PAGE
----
BTW the second author Daniel Terno was a student of the late Asher Peres. Terno has co-authored several papers IIRC with Peres. Yesterday and today I was citing the "Einstein Podolsky Rosen and SHANNON" paper of Peres. Rosen was Peres' PhD thesis advisor at princeton. Shannon founded Information Theory, Peres helped to establish Quantum information theory. Terno just recently moved from Haifa Technion to Perimeter, where he has collaborated on several things with Livine including this. This sketch of connections is meant to help indicate where Terno is coming from.
     
    Last edited: Apr 16, 2006
  5. Apr 16, 2006 #4

    marcus

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    To make this a little bit more specific, here is a sample exerpt from page 23 of the Livine Terno paper

    ----quote Livine Terno---
    Our goal is to understand the (quantum) metric defined by a spin network state, without referring to any assumed embedding of the spin network in a (background) manifold.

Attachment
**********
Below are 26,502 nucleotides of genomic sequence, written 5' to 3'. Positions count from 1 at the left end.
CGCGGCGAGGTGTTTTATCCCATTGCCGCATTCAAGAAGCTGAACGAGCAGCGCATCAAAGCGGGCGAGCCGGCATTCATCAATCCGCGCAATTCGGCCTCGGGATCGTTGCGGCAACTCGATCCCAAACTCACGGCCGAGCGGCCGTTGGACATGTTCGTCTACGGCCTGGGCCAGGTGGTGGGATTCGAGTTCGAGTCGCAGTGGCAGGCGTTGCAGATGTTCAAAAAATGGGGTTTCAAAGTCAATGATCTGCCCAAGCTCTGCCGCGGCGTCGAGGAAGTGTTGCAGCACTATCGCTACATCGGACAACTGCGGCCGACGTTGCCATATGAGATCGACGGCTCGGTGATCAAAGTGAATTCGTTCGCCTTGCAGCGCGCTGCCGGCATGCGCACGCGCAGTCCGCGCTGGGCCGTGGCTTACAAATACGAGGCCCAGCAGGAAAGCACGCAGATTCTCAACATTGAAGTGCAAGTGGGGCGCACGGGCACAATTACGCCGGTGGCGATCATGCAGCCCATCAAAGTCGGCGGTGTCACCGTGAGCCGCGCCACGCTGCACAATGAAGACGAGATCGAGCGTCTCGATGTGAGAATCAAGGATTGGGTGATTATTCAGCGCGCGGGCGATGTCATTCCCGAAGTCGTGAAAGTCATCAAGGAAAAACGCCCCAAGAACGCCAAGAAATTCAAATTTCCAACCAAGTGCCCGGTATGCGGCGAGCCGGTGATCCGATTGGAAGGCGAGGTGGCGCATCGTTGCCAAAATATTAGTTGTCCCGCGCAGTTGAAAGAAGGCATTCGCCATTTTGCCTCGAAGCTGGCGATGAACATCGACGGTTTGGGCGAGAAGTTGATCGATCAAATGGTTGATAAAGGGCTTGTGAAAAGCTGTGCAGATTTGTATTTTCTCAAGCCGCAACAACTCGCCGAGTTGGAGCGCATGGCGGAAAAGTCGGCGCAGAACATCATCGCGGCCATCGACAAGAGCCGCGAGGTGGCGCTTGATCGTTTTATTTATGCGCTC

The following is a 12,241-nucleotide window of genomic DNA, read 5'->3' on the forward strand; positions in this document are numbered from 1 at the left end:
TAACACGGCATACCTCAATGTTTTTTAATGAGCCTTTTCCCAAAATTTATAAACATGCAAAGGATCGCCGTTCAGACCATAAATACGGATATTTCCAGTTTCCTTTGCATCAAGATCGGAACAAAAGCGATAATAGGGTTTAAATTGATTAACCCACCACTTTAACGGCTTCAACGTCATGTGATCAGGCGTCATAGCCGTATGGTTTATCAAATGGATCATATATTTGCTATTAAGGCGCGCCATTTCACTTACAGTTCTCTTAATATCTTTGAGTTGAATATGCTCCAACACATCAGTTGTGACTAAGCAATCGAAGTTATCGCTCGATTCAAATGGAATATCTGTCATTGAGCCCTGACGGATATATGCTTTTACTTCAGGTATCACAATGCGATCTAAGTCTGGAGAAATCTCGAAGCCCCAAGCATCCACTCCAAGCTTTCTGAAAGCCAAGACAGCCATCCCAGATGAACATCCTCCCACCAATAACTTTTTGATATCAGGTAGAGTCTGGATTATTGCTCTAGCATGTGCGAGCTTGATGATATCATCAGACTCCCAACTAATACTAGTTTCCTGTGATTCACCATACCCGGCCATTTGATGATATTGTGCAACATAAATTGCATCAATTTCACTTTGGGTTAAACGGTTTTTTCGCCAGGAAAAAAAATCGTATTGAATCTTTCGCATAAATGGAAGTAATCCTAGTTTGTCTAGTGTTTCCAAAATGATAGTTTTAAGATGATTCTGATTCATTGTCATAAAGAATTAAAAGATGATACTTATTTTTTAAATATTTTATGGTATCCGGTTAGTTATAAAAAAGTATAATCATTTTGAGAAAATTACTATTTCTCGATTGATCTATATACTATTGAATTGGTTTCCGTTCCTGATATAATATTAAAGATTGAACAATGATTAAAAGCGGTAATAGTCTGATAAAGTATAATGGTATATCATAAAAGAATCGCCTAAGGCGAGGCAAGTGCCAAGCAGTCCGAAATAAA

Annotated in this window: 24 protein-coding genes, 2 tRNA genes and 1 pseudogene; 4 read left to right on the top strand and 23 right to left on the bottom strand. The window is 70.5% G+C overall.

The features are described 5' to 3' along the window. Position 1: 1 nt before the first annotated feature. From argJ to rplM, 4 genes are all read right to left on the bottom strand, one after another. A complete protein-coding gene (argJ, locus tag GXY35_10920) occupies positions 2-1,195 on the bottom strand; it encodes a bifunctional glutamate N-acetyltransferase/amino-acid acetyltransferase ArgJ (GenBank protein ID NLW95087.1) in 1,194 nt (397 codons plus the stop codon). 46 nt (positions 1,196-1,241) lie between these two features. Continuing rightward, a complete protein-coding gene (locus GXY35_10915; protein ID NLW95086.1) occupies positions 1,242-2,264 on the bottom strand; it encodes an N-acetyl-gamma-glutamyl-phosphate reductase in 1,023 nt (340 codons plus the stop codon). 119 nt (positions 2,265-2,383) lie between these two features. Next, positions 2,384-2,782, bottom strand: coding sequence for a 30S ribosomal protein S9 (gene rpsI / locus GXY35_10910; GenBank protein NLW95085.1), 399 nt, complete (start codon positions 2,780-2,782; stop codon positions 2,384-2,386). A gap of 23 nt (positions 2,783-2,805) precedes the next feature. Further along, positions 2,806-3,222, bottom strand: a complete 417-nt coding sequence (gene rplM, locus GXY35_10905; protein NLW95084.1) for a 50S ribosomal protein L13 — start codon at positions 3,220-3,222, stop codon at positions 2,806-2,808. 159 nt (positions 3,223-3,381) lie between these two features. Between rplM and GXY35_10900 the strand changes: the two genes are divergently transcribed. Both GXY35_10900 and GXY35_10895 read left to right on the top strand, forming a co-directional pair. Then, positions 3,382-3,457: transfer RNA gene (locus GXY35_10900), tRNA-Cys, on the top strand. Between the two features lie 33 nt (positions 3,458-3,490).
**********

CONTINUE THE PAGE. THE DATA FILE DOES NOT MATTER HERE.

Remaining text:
We support the basic proposal that a natural notion of distance between two vertices (or more generally two regions) of that spin network is provided by the correlations between the two vertices induced by the algebraic structure of the spin network state.

    Two parts of the spin network would be close if they are strongly correlated and would get far from each other as the correlations weaken. Our set-up is as follows. We consider two (small) regions, A and B, of the spin network. The distance between them should be given by the (quantum) metric outside these two regions. Thus we define the correlations (and entanglement) between A and B induced by the rest of the spin network. This should be naturally related to the (geodesic) distance between A and B.

    A first inspiration is quantum field theory on a fixed background. Considering a (scalar) field phi for example, the correlation phi(x)phi(y) between two points x and y in the vacuum state depends (only) on the distance d(x, y) and actually decreases as 1/d(x, y)^2 in the flat four-dimensional Minkowski space-time. Reversing the logic, one could measure the correlation phi(x)phi(y) between the value of a certain field phi at two different space-time points and define the distance in term of that correlation.